Mommy and 4-year-old Lily are shopping in a store. Lily spots a ballerina doll and immediately falls in love: "I want this."
Mommy gets a knot in the pit of her stomach as she faces her least desirable dilemma. She thinks to herself: I already bought her a toy in the last store we went to. Should I buy her this? I don't want to spoil her. If I say no, I may be asking for trouble.
Does this situation sound familiar to you? As you move from store to store with your child, they are sure to spot something desirable. There are always so many exciting things on display. Even if you've already bought her three things at prior stores, she still wants more. It's a natural part of being a child to get attached to things and want them urgently.
Knowing how and when to say no is one of the hardest tasks for a parent. If the wish or behavior is in the realm of a clear issue, such as safety or health, it's easier to say yes or no. "Yes, you can have a banana," or "No, you cannot cross the street by yourself." But most issues fall in the gray areas: Should I allow him to jump on the bed? Should I read him an extra story? Trying to answer these questions can leave you feeling bewildered.
Parents are often afraid to say no.
They love their kids and want to make them happy. They often fear saying no, because they want their children to love them and worry that a "no" will harm their relationship. Or they are afraid to anger their children and cause a battle.
These fears can be enhanced by a parent's early childhood experience. For instance, if you wanted more love from your parents, you might say yes to win your child's love at any cost. Or, if you always fought with an angry parent, you may desperately want to establish a peaceful relationship with your own child. Suppose your parents were very strict, or finances in your home were very tight; you may avoid saying no because you identify with your child and remember how bad it felt to constantly be denied a wish. A helpful rule of thumb one parent follows: "I try to do what I would have wanted my parents to do for me and what, at the same time, is acceptable to me."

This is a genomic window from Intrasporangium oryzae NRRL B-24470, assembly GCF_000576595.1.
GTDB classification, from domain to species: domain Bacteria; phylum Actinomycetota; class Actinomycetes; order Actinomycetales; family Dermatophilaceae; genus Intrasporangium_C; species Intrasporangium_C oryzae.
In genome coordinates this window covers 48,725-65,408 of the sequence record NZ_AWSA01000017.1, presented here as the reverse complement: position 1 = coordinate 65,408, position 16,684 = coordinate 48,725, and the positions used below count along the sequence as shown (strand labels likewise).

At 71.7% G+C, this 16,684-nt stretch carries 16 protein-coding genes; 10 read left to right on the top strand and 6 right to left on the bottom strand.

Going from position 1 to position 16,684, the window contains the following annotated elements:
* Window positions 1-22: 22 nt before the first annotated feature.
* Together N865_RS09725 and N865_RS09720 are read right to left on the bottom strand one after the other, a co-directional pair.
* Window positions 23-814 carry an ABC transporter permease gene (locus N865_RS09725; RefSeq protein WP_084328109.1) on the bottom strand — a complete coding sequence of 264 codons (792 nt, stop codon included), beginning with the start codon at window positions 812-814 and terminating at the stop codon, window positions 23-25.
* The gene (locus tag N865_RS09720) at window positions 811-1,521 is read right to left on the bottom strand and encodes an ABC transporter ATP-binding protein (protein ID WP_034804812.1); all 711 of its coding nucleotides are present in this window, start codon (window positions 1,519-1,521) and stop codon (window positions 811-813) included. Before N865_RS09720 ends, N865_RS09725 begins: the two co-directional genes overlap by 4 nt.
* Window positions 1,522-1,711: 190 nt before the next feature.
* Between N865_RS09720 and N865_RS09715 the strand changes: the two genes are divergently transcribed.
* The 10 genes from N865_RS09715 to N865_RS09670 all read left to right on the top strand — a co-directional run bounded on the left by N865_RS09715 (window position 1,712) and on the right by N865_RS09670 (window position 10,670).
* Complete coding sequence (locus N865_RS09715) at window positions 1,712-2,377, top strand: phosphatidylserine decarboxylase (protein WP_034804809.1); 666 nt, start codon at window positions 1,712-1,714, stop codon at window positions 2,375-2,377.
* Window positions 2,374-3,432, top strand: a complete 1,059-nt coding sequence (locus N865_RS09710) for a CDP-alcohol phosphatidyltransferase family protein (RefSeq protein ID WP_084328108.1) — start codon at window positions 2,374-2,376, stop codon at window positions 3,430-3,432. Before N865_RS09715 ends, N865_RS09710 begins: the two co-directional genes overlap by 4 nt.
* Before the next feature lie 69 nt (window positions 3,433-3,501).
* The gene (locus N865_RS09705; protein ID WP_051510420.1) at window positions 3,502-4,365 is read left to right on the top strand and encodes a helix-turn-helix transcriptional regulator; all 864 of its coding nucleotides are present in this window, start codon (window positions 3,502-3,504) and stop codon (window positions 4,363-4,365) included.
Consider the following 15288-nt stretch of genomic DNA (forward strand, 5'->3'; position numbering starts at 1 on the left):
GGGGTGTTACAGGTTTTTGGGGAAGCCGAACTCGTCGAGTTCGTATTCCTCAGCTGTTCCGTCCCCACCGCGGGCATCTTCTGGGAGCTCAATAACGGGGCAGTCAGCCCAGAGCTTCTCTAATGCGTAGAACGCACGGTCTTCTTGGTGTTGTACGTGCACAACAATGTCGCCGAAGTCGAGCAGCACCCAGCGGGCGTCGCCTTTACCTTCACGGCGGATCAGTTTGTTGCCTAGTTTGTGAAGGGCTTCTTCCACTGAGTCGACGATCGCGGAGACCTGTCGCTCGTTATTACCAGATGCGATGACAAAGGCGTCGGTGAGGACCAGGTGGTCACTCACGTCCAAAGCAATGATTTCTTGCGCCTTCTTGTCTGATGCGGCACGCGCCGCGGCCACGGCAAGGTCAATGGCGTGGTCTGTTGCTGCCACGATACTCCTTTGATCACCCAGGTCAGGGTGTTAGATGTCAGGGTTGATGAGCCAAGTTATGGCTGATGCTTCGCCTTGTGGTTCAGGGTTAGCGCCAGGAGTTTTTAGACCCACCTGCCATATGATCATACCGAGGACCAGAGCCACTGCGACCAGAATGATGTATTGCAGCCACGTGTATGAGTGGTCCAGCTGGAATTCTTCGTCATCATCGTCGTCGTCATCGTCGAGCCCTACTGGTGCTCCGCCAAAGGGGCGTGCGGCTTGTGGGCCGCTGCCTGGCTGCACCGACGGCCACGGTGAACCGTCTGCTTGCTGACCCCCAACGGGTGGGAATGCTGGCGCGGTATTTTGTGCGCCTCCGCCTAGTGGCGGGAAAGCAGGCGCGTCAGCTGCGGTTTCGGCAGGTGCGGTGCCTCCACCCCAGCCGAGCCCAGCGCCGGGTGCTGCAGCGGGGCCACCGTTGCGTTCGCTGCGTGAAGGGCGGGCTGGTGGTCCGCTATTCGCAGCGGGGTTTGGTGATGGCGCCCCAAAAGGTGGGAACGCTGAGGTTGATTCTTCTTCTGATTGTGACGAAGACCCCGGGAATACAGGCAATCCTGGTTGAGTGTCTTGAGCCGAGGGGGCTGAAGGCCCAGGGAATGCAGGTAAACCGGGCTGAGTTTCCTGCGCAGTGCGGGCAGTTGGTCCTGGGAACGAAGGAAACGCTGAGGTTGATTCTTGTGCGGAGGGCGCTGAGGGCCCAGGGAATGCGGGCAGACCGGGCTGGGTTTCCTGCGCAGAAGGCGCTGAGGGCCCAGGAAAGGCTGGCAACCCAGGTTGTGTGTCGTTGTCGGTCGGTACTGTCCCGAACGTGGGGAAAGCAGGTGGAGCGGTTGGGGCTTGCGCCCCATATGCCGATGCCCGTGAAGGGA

Tips for saying no to your child:
Here are some strategies to diminish the dilemma and help you say no in a way that will lead to less confrontation.
1. Set limits.
You do not have to give your child everything he asks for to be a good parent or to communicate that you love him. It's actually more loving at times to set limits. Boundaries help them to manage their expectations and desires and enable them to function effectively in life.
2. Discuss in advance.
It is very helpful to establish some limits before you go out for the day. You might say, "Today we are going shopping at the toy store to get your friend a birthday present. You can choose only one small toy for yourself." Negotiations from the peanut gallery may still arise, but you have established a rule you can refer to later. With an older child, some parents set a specific dollar amount limit, give their older child a few dollars to spend, or suggest that she bring along some of her allowance money.